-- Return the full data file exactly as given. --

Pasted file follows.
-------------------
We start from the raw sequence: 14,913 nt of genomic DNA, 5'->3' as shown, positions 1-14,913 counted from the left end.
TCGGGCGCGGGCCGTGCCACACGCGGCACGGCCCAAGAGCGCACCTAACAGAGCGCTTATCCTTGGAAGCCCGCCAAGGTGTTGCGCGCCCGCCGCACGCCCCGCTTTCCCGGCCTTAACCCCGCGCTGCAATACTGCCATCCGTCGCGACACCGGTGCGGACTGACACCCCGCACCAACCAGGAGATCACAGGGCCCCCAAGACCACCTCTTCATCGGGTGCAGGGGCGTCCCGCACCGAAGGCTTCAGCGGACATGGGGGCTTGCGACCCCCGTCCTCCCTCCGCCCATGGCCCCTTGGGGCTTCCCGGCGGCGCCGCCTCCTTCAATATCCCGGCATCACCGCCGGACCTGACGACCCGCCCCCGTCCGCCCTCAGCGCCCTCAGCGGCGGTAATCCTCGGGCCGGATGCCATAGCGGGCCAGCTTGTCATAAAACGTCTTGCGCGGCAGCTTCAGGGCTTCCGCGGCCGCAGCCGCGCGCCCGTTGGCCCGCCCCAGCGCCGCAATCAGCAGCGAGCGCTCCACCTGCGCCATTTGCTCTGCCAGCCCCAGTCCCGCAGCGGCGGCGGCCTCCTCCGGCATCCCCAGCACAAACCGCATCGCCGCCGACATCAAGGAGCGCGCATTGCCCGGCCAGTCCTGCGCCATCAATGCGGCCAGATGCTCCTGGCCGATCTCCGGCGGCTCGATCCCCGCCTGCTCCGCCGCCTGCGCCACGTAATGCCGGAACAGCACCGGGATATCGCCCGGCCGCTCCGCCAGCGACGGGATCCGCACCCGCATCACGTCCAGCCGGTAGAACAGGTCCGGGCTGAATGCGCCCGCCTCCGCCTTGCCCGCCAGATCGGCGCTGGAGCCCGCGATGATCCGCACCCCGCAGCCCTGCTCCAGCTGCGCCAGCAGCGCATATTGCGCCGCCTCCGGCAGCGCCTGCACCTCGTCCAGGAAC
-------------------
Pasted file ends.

We start from the raw sequence: 14,913 nt of genomic DNA, 5'->3' as shown, positions 1-14,913 counted from the left end.
TCGGGCGCGGGCCGTGCCACACGCGGCACGGCCCAAGAGCGCACCTAACAGAGCGCTTATCCTTGGAAGCCCGCCAAGGTGTTGCGCGCCCGCCGCACGCCCCGCTTTCCCGGCCTTAACCCCGCGCTGCAATACTGCCATCCGTCGCGACACCGGTGCGGACTGACACCCCGCACCAACCAGGAGATCACAGGGCCCCCAAGACCACCTCTTCATCGGGTGCAGGGGCGTCCCGCACCGAAGGCTTCAGCGGACATGGGGGCTTGCGACCCCCGTCCTCCCTCCGCCCATGGCCCCTTGGGGCTTCCCGGCGGCGCCGCCTCCTTCAATATCCCGGCATCACCGCCGGACCTGACGACCCGCCCCCGTCCGCCCTCAGCGCCCTCAGCGGCGGTAATCCTCGGGCCGGATGCCATAGCGGGCCAGCTTGTCATAAAACGTCTTGCGCGGCAGCTTCAGGGCTTCCGCGGCCGCAGCCGCGCGCCCGTTGGCCCGCCCCAGCGCCGCAATCAGCAGCGAGCGCTCCACCTGCGCCATTTGCTCTGCCAGCCCCAGTCCCGCAGCGGCGGCGGCCTCCTCCGGCATCCCCAGCACAAACCGCATCGCCGCCGACATCAAGGAGCGCGCATTGCCCGGCCAGTCCTGCGCCATCAATGCGGCCAGATGCTCCTGGCCGATCTCCGGCGGCTCGATCCCCGCCTGCTCCGCCGCCTGCGCCACGTAATGCCGGAACAGCACCGGGATATCGCCCGGCCGCTCCGCCAGCGACGGGATCCGCACCCGCATCACGTCCAGCCGGTAGAACAGGTCCGGGCTGAATGCGCCCGCCTCCGCCTTGCCCGCCAGATCGGCGCTGGAGCCCGCGATGATCCGCACCCCGCAGCCCTGCTCCAGCTGCGCCAGCAGCGCATATTGCGCCGCCTCCGGCAGCGCCTGCACCTCGTCCAGGAAC